... don't give me that look! I had to put a terrible pun in this post, somewhere!

Anyway, Night of the Party is a post-Brexit thriller, where we follow Zara. Zara who is dating Ash. Zara who is keeping secrets from Ash. She's the only person who knows what happened the night her friend, Sophie, died. But she can't tell anyone, because she's an Illegal - she and her family were born outside the UK and if the Government, ruled by The Party, find out, she and her family will be arrested on the spot and deported, and failing to report an Illegal is a crime in itself.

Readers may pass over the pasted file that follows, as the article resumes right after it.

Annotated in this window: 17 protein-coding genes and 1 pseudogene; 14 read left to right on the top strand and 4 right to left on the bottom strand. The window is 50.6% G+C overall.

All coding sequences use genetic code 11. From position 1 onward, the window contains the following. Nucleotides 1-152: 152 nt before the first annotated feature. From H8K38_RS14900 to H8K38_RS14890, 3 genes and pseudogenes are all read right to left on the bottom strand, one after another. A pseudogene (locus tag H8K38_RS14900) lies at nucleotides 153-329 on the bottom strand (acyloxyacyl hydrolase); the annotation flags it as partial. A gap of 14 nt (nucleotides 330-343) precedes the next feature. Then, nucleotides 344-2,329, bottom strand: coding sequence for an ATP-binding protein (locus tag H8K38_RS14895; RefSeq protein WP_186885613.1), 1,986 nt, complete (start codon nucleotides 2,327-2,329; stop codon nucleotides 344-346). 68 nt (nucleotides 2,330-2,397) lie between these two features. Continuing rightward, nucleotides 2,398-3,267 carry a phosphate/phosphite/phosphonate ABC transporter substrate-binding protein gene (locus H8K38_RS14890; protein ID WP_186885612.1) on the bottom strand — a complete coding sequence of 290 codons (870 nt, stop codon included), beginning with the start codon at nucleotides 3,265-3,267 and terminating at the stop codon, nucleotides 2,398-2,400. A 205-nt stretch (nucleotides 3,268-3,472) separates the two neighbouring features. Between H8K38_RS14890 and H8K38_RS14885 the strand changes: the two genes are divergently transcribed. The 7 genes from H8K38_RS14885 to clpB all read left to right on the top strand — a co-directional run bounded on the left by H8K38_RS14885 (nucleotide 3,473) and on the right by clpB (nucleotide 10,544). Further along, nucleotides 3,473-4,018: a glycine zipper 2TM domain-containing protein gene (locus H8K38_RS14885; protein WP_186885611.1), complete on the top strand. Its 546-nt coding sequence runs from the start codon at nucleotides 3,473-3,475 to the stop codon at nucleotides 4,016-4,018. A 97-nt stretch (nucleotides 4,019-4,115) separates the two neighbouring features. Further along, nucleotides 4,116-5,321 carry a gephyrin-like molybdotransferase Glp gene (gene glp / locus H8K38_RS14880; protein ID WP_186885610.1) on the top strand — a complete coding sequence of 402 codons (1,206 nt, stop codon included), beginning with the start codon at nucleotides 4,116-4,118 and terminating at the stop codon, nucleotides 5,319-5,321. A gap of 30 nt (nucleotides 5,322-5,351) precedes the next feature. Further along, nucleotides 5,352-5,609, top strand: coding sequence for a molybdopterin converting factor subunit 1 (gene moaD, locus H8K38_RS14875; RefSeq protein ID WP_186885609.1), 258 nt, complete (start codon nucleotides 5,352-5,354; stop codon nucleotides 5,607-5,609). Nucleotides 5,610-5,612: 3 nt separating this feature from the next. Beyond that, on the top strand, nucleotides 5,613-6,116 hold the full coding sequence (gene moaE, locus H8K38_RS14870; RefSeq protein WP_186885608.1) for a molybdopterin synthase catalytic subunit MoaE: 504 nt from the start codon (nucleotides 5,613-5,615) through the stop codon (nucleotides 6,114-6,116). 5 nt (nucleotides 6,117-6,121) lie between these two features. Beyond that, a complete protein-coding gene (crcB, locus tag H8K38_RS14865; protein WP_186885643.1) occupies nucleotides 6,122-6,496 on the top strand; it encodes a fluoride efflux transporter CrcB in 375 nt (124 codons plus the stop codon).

But she can't tell Ash either, as Ash is Sophie's brother, putting Zara in an impossible situation. Tell him and risk her and her family's lives, or stay quiet and risk the secret being exposed down the line. As the country is gearing up for an election, Zara must make a choice... Speak or stay silent...

Doesn't it sound messed-up? RIGHT UP MY STREET! I can't WAIT to sink my teeth into this book!

To kickstart the tour, Tracey Mathias has kindly written a tiny piece about how Night of the Party changed over the course of two years as she wrote it due to the UK politics!

But before I hand you over to Tracey, I just want to thank Tracey for finding time to write this - it's really interesting to read this! - and for Rachel at Scholastic who asked if I wanted to be involved in this tour! If you want to check Tracey's online home, go to either traceymathias.wordpress.com or @traceymathias.

Now, with that out of the way, over to Tracey!